honor: to grant someone respect and authority in your life; high esteem made public; to treat with submission
Eli had two sons, Phinehas and Hophni. They were sleeping with the women in the temple, lying and taking the sacrifices that belonged to God for themselves. When it was brought to Eli’s attention what his sons were doing, he rebuked them, but he allowed this wickedness to continue. One day, a man of God went to Eli and reminded him that out of all the tribes of Israel, God chose the tribe (Levi) that he was born into to be priests for Him, to sacrifice upon His altar, to burn incense and to wear priestly robes as they served Him. God made a promise to his ancestors that the tribe of Levi would always be HIS priests, but because Eli honored his sons more than he honored God, his family would die prematurely.
In the meantime, the Israelites went to battle and were defeated by the Philistines. The elders of Israel had this idea to take the ark of the covenant to the next battle in hopes that it would save them. The people carried the ark of the covenant and Eli’s sons stayed with the ark. Isn’t that something? Phinehas and Hophni wouldn’t honor or respect God with their bodies or with their substance, but now they wanted to honor Him – because they wanted something from Him.
But God doesn’t overlook sin. Eli was warned. The people described in Romans 1:18-24 reminded me of Eli’s sons. They exchanged the glory of God for an image that wasn’t of God. They did what they wanted to do. They thought they were wise without Him. They used their bodies for their pleasure, but not for God’s pleasure. Because God didn’t do what they wanted Him to do, they created in their minds ideas of what God was like and what He wanted them to do. They worshipped the god they made instead of the God who made them.
Because the sins continued, the glory of God departed. As a result, Israel lost to the Philistines, the sons died and the ark of the covenant was stolen by the Philistines. When Eli heard the news, he fell backwards off of the seat and broke his neck. When Eli’s daughter-in-law heard about it, she died during childbirth and the baby was named Ichabod, meaning the glory is departed from Israel.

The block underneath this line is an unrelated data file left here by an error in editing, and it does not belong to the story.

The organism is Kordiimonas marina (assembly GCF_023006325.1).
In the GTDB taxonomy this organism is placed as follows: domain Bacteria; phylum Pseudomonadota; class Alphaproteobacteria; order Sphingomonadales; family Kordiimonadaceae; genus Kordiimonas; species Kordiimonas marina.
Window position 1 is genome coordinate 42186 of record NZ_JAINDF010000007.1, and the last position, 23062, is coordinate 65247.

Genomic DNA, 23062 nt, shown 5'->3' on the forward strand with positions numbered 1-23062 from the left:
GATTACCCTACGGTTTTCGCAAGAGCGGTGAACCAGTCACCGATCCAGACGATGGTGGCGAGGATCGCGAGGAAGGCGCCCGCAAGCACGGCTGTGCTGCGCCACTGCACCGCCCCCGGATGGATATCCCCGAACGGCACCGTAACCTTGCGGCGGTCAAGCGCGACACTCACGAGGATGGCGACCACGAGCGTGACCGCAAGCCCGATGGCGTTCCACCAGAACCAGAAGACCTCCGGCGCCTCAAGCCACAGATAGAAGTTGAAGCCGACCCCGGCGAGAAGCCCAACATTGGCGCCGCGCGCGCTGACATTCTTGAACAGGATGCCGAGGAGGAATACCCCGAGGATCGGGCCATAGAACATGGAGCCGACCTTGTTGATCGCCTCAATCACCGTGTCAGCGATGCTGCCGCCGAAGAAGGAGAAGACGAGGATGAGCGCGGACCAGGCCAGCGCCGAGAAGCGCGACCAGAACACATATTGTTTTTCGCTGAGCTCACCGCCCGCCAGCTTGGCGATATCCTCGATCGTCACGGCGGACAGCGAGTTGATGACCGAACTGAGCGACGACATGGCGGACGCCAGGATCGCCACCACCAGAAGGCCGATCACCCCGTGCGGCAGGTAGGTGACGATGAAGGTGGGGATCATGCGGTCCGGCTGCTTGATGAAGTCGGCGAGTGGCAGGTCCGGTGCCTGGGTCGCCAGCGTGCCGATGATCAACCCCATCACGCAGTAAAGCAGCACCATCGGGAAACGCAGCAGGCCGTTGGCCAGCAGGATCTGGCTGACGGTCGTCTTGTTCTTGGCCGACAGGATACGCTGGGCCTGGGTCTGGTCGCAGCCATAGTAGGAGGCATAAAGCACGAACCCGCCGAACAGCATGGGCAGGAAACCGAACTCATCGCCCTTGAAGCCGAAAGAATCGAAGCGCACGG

Someone once told me, God is everywhere. He is at every church.
God is everywhere, but His glory isn’t.
Everyone likes to have ‘good church’, but God desires us to be a ‘changed church’. The glory of God is described as God’s greatness, presence, power, beauty and character, but in 2 Corinthians 3:18, we read that the purpose of God’s glory is to change us into His image. But we all, with open face beholding as in a glass the glory of the Lord, are changed into the same image from glory to glory, even as by the Spirit of the Lord. Sometimes when people read that scripture, they read it as something that will happen after we leave this earth, but this is what God wants to do in us now.
When the glory of God appears, we see God as He is. In the year that King Uzziah died, Isaiah saw the Lord (Isaiah 6:1). He also saw seraphims crying to one another, Holy, holy, holy, is the Lord of hosts: the whole earth is full of his glory. He not only saw the image of God, but he saw himself and the people he hung around. Then said I, Woe is me! for I am undone; because I am a man of unclean lips, and I dwell in the midst of a people of unclean lips (Isaiah 6:5). Revelation just doesn’t come so you can have knowledge of something, but it comes to bring transformation. He saw who he was, but he also saw what he should become. This is why we need His glory.
After Isaiah confessed his sins, one of the seraphims took a live coal from the altar and laid it on Isaiah’s mouth and said, This has touched your lips; and your iniquity is taken away, and your sin purged (Isaiah 6:7). If we confess our sins, God is faithful and just to forgive our sins and to cleanse us from all unrighteousness. And that’s what He did for Isaiah upon his confession. After Isaiah spoke, God spoke. Whom shall I send, and who will go for us? Because of the change that took place in Isaiah, God knew that when Isaiah spoke, he would be speaking for HIM and for all of heaven. God needs someone who will say what HE said and not what they want to say.
But I don’t want to confine God’s glory to a temple (the church building) because our bodies are also called the temple of the Holy Spirit (1 Corinthians 6:19). For you are the temple of the living God; as God has said, I will dwell in them, and walk in them; and I will be their God, and they shall be my people (1 Corinthians 6:16).
It has always been God’s desire to live in us and to walk in us, but we must first do something. Come out from among them, and be ye separate (remember Isaiah was in the midst of a people with unclean lips), says the Lord, and touch not the unclean thing and I will receive you (2 Corinthians 6:16-17). In other words, change. Change your ways. Change who/what you hang around. Change what you’ve been doing. Change what you’ve been listening to. Change what you’ve been speaking.
Have you ever lost something good and wished you could get it back? Can you imagine what it was like when the Spirit of God departed from Saul (1 Samuel 16:14)? I don’t want you and I to ever know what it feels like to not feel God’s presence or to not hear His voice. So, we must do what Eli didn’t do.
Paul urged children in Ephesians 6:2 to honor their parents. How do children honor their parents? By obeying them. And just like a parent, God is honored when His children do what He tells us to do. This people draw nigh to Me with their mouth and honor Me with their lips, but their heart is far from Me (Matthew 15:8). Honor is not just spoken. It is shown.
Prayer: Lord, help us to honor You in everything we do and not just what we say.
[References: 1 Samuel 2:12-17, 22-36; 1 Samuel 4; Isaiah 6:1-8]